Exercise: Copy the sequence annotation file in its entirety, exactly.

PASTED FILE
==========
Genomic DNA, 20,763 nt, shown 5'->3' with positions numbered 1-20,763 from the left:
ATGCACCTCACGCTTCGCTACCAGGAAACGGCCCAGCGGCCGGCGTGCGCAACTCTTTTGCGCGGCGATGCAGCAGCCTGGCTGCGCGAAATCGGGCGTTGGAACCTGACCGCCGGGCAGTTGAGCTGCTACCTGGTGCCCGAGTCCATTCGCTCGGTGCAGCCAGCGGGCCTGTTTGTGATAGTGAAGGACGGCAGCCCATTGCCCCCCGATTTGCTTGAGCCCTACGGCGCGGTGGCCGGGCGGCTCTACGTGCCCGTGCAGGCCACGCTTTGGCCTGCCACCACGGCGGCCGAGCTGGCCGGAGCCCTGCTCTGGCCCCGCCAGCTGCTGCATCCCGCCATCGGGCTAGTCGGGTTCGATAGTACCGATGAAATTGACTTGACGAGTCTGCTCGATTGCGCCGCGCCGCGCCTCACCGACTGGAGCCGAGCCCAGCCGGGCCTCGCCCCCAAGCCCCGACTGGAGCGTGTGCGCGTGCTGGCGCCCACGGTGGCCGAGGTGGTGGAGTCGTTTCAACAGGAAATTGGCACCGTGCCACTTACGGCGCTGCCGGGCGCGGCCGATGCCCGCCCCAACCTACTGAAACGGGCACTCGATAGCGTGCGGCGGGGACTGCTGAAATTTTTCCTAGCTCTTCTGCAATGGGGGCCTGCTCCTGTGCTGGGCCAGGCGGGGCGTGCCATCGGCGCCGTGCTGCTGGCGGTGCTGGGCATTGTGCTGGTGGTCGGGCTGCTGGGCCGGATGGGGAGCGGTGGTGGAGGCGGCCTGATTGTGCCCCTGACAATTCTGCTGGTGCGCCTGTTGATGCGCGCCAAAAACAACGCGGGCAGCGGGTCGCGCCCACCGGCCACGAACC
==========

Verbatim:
Genomic DNA, 20,763 nt, shown 5'->3' with positions numbered 1-20,763 from the left:
ATGCACCTCACGCTTCGCTACCAGGAAACGGCCCAGCGGCCGGCGTGCGCAACTCTTTTGCGCGGCGATGCAGCAGCCTGGCTGCGCGAAATCGGGCGTTGGAACCTGACCGCCGGGCAGTTGAGCTGCTACCTGGTGCCCGAGTCCATTCGCTCGGTGCAGCCAGCGGGCCTGTTTGTGATAGTGAAGGACGGCAGCCCATTGCCCCCCGATTTGCTTGAGCCCTACGGCGCGGTGGCCGGGCGGCTCTACGTGCCCGTGCAGGCCACGCTTTGGCCTGCCACCACGGCGGCCGAGCTGGCCGGAGCCCTGCTCTGGCCCCGCCAGCTGCTGCATCCCGCCATCGGGCTAGTCGGGTTCGATAGTACCGATGAAATTGACTTGACGAGTCTGCTCGATTGCGCCGCGCCGCGCCTCACCGACTGGAGCCGAGCCCAGCCGGGCCTCGCCCCCAAGCCCCGACTGGAGCGTGTGCGCGTGCTGGCGCCCACGGTGGCCGAGGTGGTGGAGTCGTTTCAACAGGAAATTGGCACCGTGCCACTTACGGCGCTGCCGGGCGCGGCCGATGCCCGCCCCAACCTACTGAAACGGGCACTCGATAGCGTGCGGCGGGGACTGCTGAAATTTTTCCTAGCTCTTCTGCAATGGGGGCCTGCTCCTGTGCTGGGCCAGGCGGGGCGTGCCATCGGCGCCGTGCTGCTGGCGGTGCTGGGCATTGTGCTGGTGGTCGGGCTGCTGGGCCGGATGGGGAGCGGTGGTGGAGGCGGCCTGATTGTGCCCCTGACAATTCTGCTGGTGCGCCTGTTGATGCGCGCCAAAAACAACGCGGGCAGCGGGTCGCGCCCACCGGCCACGAACC